360 degrees of Speech and Language - Alison Mann The Voice 360 degrees of Speech and Language - Alison Mann

If I had a penny for every time a parent or carer said to me I “just want them to talk”, I’d be well off (which I’m not).  Trust me; you only have to look at my car to know I’m just an average girl.  It’s something all therapists acknowledge.  Everyone wants their loved one to talk….be it a child with Autism or a husband/wife/mother/father who has had a stroke.  People always want talking!  Speech is always the focus!  But to us speech and language therapists there is so much more than speech.  A whopping 70% of our communication is non-verbal.  Talking is just a minute part of communication.  

A major part of our job when working with little ones with speech and language delay and/or ASD is explaining to parents that there are other skills which underpin speech and language development which must be acquired first.  For example, joint attention is a vital component of communication.  Joint attention is when two people are sharing a focus on the same thing or object, and indicate that this is so by eye gazing, pointing or other non-verbal means.  It is an understanding between the two people that they are both interested in the same object or event. Joint attention should emerge around 9 months of age and be very well-established by 18 months of age.  Most of us are adept at this skill.  You’ve probably all done it many times without realising.  Imagine your child does something really cute, or repeats a rude comment they’ve overheard you make.  You and your partner (or your Mum, friend, teacher etc.) look at each other and lock eyes…..sometimes your eyes may rise upwards.  This is a moment of joint attention.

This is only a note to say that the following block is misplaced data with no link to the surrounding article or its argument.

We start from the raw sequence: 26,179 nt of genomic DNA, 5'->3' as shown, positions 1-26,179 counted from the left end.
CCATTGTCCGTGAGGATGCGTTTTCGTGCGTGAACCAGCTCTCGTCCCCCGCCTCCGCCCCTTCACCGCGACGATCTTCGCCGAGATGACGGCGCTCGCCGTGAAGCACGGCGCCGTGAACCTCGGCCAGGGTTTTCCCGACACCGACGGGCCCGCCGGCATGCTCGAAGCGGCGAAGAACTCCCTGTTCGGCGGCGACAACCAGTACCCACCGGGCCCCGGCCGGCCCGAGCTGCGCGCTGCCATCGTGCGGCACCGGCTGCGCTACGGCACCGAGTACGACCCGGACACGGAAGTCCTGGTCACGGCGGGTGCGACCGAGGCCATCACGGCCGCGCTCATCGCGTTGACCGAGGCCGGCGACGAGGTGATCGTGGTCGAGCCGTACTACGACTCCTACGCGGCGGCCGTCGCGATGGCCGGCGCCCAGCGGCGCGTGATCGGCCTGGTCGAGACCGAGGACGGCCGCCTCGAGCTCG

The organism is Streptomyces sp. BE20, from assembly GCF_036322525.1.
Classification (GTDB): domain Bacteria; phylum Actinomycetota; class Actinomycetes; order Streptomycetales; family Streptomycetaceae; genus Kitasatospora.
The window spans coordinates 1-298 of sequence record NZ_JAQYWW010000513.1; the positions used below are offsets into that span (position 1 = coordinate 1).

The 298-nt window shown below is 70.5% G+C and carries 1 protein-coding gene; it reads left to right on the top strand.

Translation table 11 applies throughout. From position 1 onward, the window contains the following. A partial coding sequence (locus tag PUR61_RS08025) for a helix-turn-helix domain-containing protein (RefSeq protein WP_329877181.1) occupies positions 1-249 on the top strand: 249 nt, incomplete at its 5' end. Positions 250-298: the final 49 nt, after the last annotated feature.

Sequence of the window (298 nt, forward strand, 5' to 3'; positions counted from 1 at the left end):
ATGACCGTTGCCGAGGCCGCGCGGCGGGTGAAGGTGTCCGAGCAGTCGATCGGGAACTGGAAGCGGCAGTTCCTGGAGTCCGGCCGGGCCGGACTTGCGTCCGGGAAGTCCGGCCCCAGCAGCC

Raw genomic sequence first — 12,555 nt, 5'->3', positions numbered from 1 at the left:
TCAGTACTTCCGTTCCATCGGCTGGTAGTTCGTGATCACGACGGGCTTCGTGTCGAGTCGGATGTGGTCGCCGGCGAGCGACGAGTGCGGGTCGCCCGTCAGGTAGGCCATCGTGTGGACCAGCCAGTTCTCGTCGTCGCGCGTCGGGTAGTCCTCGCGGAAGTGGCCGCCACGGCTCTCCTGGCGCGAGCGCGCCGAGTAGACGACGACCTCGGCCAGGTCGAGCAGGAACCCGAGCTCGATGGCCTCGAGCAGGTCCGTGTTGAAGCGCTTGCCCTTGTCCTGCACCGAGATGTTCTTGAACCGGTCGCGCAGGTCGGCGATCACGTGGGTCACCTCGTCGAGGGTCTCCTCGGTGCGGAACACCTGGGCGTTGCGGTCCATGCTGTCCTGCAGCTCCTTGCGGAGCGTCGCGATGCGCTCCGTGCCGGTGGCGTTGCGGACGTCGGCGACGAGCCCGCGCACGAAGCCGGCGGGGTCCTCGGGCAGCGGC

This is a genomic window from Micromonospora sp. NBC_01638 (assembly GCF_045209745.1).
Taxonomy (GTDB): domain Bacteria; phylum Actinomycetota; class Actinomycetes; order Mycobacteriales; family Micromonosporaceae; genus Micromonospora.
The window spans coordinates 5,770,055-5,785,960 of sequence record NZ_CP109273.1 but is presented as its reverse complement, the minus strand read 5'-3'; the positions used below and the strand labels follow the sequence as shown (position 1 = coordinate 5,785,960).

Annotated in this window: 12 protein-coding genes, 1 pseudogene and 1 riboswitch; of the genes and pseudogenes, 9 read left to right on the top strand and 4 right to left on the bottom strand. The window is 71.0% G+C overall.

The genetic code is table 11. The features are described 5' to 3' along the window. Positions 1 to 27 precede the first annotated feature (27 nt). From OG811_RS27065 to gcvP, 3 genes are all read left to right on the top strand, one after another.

Joint attention provides a critical foundation for social, cognitive, and language development.  Another crucial skill underpinning speech and language development is attention and listening skills.  A lot of people confuse listening and hearing with each other.  Hearing is the physical action of receiving sounds through the ear, while listening is a mental process involving the attachment of meaning to these sounds.  Being able to attend to someone and listen to what they are saying is crucial for developing vocabulary, understanding spoken language and speaking.  

So, these skills are vital which is why we focus on them when delivering therapy.  We’re not just thinking about words, it’s more than words; we’re trying to develop communication skills.  With very young children the best way to do this is to use certain strategies that are designed to tune into them.  We recommend strategies that involve:

  • Putting the family at the heart of the therapy – when parents are involved it helps strengthen a child’s language development.  The research shows that children learn to communicate during everyday activities and conversations with the important people in their lives – mainly their parents.
  • Making therapy a part of everyday family life – an SLT is only with the child for an hour a week.  Parents are with them 24/7 and have a natural, easy relationship with the child.  Making use of everyday activities within family life can help them develop better communication.
  • Learning to communicate takes place within parent/child interaction. The interaction between parents and child is the catalyst for a child’s language learning.  When a parent/adult is responsive to a child’s efforts to be communicative it fosters language learning.
  • Being responsive to the child –responding positively, as if they were intentionally communicating something to you (even if they weren’t). 

The fundamental principles behind these strategies involve parents changing themselves rather than changing the child.  We know from experience that when applied these strategies can be successful.  So, you can only imagine our excitement when “The Lancet” recently published the results of a study called “Parent-mediated social communication therapy for young children with autism (PACT): long-term follow-up of a randomised controlled trial”.  We were abuzz!  There was great excitement within our team!  At last we have robust evidence that early intervention can make a big difference to outcomes!!!!!  Yay!